AKS students work to a Grading Syllabus adhering to a Progressive Teaching Structure. This means that as a student progresses up through the belt grades they add to their previous knowledge and performance like building blocks, where each section is as important as the next. This results in all our advanced students being able to maintain the ability to perform the whole Syllabus from white to black belt and beyond with good form, speed, power and technical knowledge. Being advanced students is not just about us moving onto something new but being able do what we used to do, better.
The AKS Syllabus focuses on three core avenues of training – Traditional Karate, Sport Karate and Practical Self-Defence which are outlined below. The Syllabus is taught in conjunction with various forms of fitness training techniques specifically aimed at improving students’ Karate performance and helping prevent personal injury during practise.
The word ‘karate’ means ’empty hand’ indicating it is a fighting art without the use of weapons.
Between the year 502 and 550 it is said that the Indian monk Bodhidharma taught physical exercises with breathing techniques to his disciples in order to maintain their strength and well-being during their many years of meditation. The monks of the Shaolin Temple combined these exercise techniques with various forms of Chinese Boxing which then became the basis of many martial arts.
These arts were practised by the people of Okinawa, a small island situated south of Japan. Okinawa was invaded by the Japanese in the 17th century and fighting weapons prohibited and confiscated. The Okinawans adapted and refined a fighting system of ’empty hand’ techniques influenced by their knowledge of the Chinese martial arts, a system we now know as Karate.
Modern Karate, in the form that we recognise today, was demonstrated to the Japanese Ministers of National Education in 1922 by Master Gichin Funakoshi from Okinawa. The demonstration was a great success and the Keio University later founded Japan’s first Karate Dojo. By this time karate had become a well-structured teaching system of unarmed combat. Karate has different styles due to different teaching principles and influences of other martial arts on the founders and masters.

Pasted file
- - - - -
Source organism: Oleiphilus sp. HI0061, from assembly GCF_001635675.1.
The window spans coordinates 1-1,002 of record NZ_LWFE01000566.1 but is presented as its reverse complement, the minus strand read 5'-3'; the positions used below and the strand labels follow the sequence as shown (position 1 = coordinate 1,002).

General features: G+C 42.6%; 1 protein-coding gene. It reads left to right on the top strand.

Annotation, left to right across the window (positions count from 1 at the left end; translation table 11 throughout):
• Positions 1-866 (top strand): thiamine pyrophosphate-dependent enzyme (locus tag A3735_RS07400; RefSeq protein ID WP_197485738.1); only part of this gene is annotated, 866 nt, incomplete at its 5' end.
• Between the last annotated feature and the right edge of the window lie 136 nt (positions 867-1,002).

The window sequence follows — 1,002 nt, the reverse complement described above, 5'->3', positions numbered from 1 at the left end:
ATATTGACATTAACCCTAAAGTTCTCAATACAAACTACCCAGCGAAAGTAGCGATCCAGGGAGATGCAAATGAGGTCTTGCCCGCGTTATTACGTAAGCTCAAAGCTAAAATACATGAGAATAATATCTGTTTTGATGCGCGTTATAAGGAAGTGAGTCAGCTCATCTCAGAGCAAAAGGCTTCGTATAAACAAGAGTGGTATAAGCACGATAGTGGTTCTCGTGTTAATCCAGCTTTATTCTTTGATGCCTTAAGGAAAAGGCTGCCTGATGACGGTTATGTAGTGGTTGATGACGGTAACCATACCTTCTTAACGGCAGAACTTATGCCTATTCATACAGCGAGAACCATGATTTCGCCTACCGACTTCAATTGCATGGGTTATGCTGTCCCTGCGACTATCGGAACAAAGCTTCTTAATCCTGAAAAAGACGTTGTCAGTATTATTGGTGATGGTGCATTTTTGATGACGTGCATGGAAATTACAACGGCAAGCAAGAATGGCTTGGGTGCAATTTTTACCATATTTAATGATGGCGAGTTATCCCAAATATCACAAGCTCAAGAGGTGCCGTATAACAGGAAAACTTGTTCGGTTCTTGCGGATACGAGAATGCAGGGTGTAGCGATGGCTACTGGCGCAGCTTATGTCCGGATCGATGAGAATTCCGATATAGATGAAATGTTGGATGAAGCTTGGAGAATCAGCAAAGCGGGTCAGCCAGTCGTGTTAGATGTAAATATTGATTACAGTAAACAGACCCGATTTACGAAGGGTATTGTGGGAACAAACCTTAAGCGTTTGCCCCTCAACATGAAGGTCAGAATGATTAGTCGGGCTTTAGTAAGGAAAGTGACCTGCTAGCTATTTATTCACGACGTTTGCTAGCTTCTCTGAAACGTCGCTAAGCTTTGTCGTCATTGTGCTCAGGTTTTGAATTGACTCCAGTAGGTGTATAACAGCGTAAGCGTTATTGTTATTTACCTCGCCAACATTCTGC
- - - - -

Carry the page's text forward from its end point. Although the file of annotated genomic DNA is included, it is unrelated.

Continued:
Today, the four main traditional Japanese styles recognised by the World Karate Federation are Wado-Ryu, Shotokan, Gojo-Ryu and Shito-Ryu. AKS students learn basics and kata (form) from two of those traditional styles – Wado-Ryu and Shito-Ryu. Working two different styles gives students variety of the principles and execution of techniques.
Over the years karate has meant many different things to many different students and influenced their lives in so many different ways. With today’s modern sometimes static consumer lifestyles, karate can play a major part in our lives essential to our physical and mental wellbeing.
Wado-Ryu founded 1934 by Master Hironori Ohtsuka (1892-1982)
Shito-Ryu founded 1931 by Master Kenwa Mabuni (1889-1952)
AKS Sport Karate is based on the rules and regulations of the World Karate Federation (WKF). This is the leading world style of competition karate and recognised by the IOC. We teach Sport Karate to all our students as it’s great fun and an excellent way to build confidence and develop speed and timing, both in Kumite (fighting) and Kata (forms). The sport is for all to enjoy, whatever your grade level or ability, and AKS holds regular event days throughout the year inviting students to come along, give it a go and compete for medals. These events, are not compulsory but they are a great outlet to put your new found skills to the test.
Advanced students can go on to represent the AKS Squad at outside tournaments, coached by Sensei Anthony, former England Squad Member, English, British and International medallist. Since 1995 Sensei Anthony has produced many outstanding competitors who have achieved National and International success!
AKS advanced students also have access to the English Karate Federation (EKF) Coach Accreditation, Referee courses, England Squad training and selection for International competition.
The Traditional Karate basics and Kata (forms) contain many self-defence techniques and the longer a student trains, the more they understand the application. In addition to these, a number of straight forward practical self-defence techniques are also worked into the Syllabus. This reminds students that Karate is not just a sport, a hobby or fun activity, it unfortunately sometimes in life is also a necessity.
For self-defence techniques to be effective they need to be executed with speed in an instinctive reaction to an attack. Unfortunately this cannot be attained by taking just a few self-defence classes. For this reason, we include practical self-defence in our regular weekly practise to build students’ confidence and reaction but always remaining mindful that no one is invincible and where possible avoidance is always best.